The Madison Project is now #OPEN
It’s a proud day at inSourceCode. Today we launched the Madison Project live to the world on GitHub. This is a project we’ve been working on with Congressman Darrell Issa and the OpenGov Foundation since the days of SOPA. You know, that bill that caused a near revolt among web companies and caused the Internet to go dark for an entire day.
Congressman Issa presented Madison at the First Congressional Hackathon back in December and we’ve been working to get it into a format for open-source. He described it as a starting point for collaborative bill authoring, editing and versioning. To borrow a more concrete description from the about section on KeeptheWebOPEN.com (the first site powered by Madison):
You have a right to an open government that works for you. You pay for it. You live with it. And you deserve an equal voice in what government does every day. KeepTheWebOPEN.com exists to power your participation in government, and hold it accountable.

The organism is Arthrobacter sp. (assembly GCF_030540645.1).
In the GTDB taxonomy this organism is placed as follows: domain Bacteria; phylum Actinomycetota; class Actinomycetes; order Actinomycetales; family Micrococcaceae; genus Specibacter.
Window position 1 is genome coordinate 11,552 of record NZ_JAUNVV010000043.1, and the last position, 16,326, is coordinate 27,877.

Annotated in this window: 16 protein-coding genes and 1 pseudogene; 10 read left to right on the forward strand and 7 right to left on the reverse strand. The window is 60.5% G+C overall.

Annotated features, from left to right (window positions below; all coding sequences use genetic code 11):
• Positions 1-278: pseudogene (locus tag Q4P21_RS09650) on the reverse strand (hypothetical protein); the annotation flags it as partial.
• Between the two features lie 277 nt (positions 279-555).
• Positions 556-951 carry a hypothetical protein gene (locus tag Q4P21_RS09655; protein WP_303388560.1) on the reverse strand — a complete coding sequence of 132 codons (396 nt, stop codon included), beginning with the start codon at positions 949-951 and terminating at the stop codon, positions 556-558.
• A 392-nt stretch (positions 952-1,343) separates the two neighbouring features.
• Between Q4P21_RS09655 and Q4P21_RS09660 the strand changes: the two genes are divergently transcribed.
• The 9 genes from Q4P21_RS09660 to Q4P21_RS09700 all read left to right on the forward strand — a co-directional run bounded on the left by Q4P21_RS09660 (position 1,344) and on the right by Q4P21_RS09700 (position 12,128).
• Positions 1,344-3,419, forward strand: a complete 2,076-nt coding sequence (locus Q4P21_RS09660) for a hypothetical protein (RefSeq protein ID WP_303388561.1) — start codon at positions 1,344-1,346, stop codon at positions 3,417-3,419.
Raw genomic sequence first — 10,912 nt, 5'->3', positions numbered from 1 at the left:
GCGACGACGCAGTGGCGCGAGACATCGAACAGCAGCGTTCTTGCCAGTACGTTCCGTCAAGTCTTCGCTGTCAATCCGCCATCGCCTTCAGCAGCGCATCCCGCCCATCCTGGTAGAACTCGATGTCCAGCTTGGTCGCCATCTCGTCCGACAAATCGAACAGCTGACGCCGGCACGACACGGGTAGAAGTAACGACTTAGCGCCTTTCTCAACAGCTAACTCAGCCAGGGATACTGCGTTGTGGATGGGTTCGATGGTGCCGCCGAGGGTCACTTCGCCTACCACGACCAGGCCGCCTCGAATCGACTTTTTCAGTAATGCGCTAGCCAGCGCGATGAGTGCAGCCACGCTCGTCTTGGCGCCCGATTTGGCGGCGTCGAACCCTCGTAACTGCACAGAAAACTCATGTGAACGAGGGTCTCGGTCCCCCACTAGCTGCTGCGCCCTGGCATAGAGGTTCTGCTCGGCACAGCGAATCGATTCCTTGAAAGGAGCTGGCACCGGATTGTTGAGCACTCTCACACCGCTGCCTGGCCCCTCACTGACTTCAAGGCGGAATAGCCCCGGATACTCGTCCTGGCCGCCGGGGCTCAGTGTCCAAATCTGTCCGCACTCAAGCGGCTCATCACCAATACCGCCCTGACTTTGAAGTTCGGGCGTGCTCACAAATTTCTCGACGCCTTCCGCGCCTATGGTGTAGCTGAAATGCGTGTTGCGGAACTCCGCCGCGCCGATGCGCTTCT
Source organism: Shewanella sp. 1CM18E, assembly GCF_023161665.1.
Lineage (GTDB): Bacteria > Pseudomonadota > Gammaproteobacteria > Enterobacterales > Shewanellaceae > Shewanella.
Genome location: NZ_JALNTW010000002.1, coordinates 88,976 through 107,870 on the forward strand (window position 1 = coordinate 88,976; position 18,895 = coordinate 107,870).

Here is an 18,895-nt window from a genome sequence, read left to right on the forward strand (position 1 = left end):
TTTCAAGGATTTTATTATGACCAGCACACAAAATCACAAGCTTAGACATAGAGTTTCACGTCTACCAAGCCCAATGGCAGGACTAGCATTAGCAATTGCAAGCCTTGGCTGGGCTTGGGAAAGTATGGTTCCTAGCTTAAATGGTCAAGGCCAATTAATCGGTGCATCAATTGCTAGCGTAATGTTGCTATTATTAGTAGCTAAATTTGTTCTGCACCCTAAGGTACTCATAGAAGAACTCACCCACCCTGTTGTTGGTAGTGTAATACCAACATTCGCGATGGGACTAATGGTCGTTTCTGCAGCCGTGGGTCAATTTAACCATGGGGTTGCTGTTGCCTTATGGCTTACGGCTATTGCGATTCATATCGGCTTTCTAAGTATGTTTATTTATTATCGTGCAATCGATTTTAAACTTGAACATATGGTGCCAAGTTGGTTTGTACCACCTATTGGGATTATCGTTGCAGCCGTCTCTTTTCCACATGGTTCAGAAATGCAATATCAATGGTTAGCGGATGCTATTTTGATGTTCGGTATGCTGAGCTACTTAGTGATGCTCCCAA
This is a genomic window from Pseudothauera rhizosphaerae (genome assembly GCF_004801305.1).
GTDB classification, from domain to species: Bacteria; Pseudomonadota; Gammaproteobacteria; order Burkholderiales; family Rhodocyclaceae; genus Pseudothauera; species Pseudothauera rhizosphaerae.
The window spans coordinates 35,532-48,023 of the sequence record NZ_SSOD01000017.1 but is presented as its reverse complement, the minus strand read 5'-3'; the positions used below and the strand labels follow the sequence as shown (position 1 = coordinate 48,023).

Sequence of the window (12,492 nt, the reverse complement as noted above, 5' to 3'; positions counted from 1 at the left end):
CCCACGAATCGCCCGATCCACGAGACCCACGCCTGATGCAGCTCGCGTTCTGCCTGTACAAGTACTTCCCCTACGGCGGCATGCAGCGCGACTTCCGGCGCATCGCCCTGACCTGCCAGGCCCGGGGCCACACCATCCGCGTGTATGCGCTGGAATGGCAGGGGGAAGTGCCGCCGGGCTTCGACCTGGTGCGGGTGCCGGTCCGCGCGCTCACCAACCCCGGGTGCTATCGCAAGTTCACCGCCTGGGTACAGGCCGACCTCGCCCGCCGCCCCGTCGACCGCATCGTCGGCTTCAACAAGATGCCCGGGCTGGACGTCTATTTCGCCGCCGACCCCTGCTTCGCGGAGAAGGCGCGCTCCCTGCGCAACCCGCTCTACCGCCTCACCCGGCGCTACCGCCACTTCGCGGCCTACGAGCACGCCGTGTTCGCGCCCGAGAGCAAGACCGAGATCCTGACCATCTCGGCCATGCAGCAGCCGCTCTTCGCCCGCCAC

KeeptheWebOPEN.com was built to fight a few misguided technology bills going through Congress by empowering the engineers and the tech-nerds to participate in the discussion. Users could for the first time provide suggestions and recommendations to make bills better before they became law. The platform behind KeeptheWebOPEN, Madison, has been a work-in-progress since.
Today, we crossed the finish line (really just the starting line) and released the code live to the world on Github. We hope that others that are interested in open and transparent government jump in and help us make it better.
Here are a few stories about Madison and the OpenGov Foundation that we are fond of:
Throughout these few short months, we’ve been linked to from the homepages of Google, Wikipedia, Reddit and others. The technology has been featured in most major political/tech publications and we’ve been blessed to work with some of the pioneers of open-source. We are humbled to be a small part of a big project, and hope that you might head over to Github and help us change the way laws are made.